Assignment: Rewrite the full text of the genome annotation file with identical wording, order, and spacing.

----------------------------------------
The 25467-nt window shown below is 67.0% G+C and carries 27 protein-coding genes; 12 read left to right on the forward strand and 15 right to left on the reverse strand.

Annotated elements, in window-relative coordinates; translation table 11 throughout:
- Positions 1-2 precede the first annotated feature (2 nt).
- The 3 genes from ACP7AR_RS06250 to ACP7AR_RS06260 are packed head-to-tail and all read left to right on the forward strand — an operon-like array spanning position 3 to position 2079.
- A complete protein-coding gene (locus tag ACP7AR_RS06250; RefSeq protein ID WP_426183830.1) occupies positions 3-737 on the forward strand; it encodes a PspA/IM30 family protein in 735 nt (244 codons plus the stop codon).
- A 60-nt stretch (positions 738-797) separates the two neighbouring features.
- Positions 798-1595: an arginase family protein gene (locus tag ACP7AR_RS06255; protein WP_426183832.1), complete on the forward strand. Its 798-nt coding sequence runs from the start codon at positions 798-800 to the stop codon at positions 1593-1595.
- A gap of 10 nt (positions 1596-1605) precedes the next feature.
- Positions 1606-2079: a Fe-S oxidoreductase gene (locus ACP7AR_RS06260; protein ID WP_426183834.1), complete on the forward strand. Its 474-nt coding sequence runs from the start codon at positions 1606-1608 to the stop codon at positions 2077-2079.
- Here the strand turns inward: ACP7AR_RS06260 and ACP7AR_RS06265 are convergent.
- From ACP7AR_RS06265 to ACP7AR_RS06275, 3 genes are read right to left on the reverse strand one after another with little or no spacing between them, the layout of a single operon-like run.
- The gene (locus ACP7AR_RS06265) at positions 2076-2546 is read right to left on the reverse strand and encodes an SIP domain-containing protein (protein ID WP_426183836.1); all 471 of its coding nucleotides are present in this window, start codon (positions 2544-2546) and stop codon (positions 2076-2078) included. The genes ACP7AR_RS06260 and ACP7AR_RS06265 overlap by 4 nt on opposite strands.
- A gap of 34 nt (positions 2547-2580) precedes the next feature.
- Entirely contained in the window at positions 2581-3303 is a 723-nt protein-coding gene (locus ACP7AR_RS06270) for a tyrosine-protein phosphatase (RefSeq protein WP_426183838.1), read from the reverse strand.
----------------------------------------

The 25467-nt window shown below is 67.0% G+C and carries 27 protein-coding genes; 12 read left to right on the forward strand and 15 right to left on the reverse strand.

Annotated elements, in window-relative coordinates; translation table 11 throughout:
- Positions 1-2 precede the first annotated feature (2 nt).
- The 3 genes from ACP7AR_RS06250 to ACP7AR_RS06260 are packed head-to-tail and all read left to right on the forward strand — an operon-like array spanning position 3 to position 2079.
- A complete protein-coding gene (locus tag ACP7AR_RS06250; RefSeq protein ID WP_426183830.1) occupies positions 3-737 on the forward strand; it encodes a PspA/IM30 family protein in 735 nt (244 codons plus the stop codon).
- A 60-nt stretch (positions 738-797) separates the two neighbouring features.
- Positions 798-1595: an arginase family protein gene (locus tag ACP7AR_RS06255; protein WP_426183832.1), complete on the forward strand. Its 798-nt coding sequence runs from the start codon at positions 798-800 to the stop codon at positions 1593-1595.
- A gap of 10 nt (positions 1596-1605) precedes the next feature.
- Positions 1606-2079: a Fe-S oxidoreductase gene (locus ACP7AR_RS06260; protein ID WP_426183834.1), complete on the forward strand. Its 474-nt coding sequence runs from the start codon at positions 1606-1608 to the stop codon at positions 2077-2079.
- Here the strand turns inward: ACP7AR_RS06260 and ACP7AR_RS06265 are convergent.
- From ACP7AR_RS06265 to ACP7AR_RS06275, 3 genes are read right to left on the reverse strand one after another with little or no spacing between them, the layout of a single operon-like run.
- The gene (locus ACP7AR_RS06265) at positions 2076-2546 is read right to left on the reverse strand and encodes an SIP domain-containing protein (protein ID WP_426183836.1); all 471 of its coding nucleotides are present in this window, start codon (positions 2544-2546) and stop codon (positions 2076-2078) included. The genes ACP7AR_RS06260 and ACP7AR_RS06265 overlap by 4 nt on opposite strands.
- A gap of 34 nt (positions 2547-2580) precedes the next feature.
- Entirely contained in the window at positions 2581-3303 is a 723-nt protein-coding gene (locus ACP7AR_RS06270) for a tyrosine-protein phosphatase (RefSeq protein WP_426183838.1), read from the reverse strand.